Way back in World War II, when my father was in the Army, everybody knew somebody in the military. More than half of eligible males were in uniform. During the Vietnam War, despite the exemptions to the draft, more than three million young men served in Southeast Asia. Today, however, after eleven years of war and with the end only sort of in sight, less than one percent of Americans are in the service, largely because we keep sending the same men and women back “over there” again and again and again. Our veterans have gotten very, very good at what they do, but they and their hard-stressed families are increasingly separated from mainstream America. So how do we bridge the gap?

One man, Paul Gleason, has an answer: one handwritten letter at a time. The retired history teacher, not a veteran himself, started writing soldiers in 1965 when one of his students joined the Army and has kept at it ever since: more than 10,000 letters over almost 50 years. Some go to friends he’s made — though sometimes never met — and corresponds with weekly. Since his retirement, he’s camped out at a side table in a local Burger King and cranked out about three letters a day, totaling about 15 handwritten pages. He’s currently corresponding with 10 people, from a young Marine to the widow of a decorated Green Beret who fought in Vietnam. (Click here to watch an NBC video interview with Gleasonand his young Marine Corps pen pal; click here to read a Springfield State Journal-Register profile with more details).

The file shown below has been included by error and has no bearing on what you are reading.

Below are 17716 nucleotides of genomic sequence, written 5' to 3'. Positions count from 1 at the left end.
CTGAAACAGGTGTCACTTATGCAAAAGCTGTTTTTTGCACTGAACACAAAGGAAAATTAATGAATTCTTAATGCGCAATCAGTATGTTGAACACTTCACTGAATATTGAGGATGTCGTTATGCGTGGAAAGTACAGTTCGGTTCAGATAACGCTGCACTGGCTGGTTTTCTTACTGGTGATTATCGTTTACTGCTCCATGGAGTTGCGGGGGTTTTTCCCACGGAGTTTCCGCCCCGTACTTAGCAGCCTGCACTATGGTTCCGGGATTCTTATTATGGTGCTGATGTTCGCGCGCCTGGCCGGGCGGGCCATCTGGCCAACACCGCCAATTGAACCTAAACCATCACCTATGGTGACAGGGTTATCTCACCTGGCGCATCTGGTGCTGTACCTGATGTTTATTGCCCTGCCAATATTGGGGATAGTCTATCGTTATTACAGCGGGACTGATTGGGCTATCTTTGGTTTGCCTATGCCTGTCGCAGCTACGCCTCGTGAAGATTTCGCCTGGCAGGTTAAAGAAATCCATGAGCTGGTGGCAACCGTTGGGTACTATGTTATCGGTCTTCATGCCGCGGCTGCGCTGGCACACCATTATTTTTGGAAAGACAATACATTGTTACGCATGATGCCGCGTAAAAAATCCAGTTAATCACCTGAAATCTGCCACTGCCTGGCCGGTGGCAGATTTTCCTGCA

It’s a remarkable achievement — but Gleason is just one man. The old “any servicemember” mail programs were discontinued after the anthrax letter deaths of 2001, for fear some nutcase or terrorist would try to poison his pen pals instead of cheer them up. But there is a host of Pentagon-approved organizations through which you can send care packages. There are also some great volunteer organizations — my favorite is the National Military Family Association, NMFA — which can make good use of your donations or, better yet, your time.

To start with, though, those of us in the 99% who haven’t volunteered can make a concerted effort to better understand the 1% who serve. I’ve personally interviewed over 200 post-9/11 veterans and put many of their stories online, from men decorated for valor in Afghan firefights to vets whose toughest battle is with their own PTSD

You don’t have to limit your support to bumper stickers. As one Marine officer once told me, “You know, putting a yellow sticker on the back of your car and [saying] ‘I support your troops’ — I could care less. What I want you to do is educate yourself and vote.”

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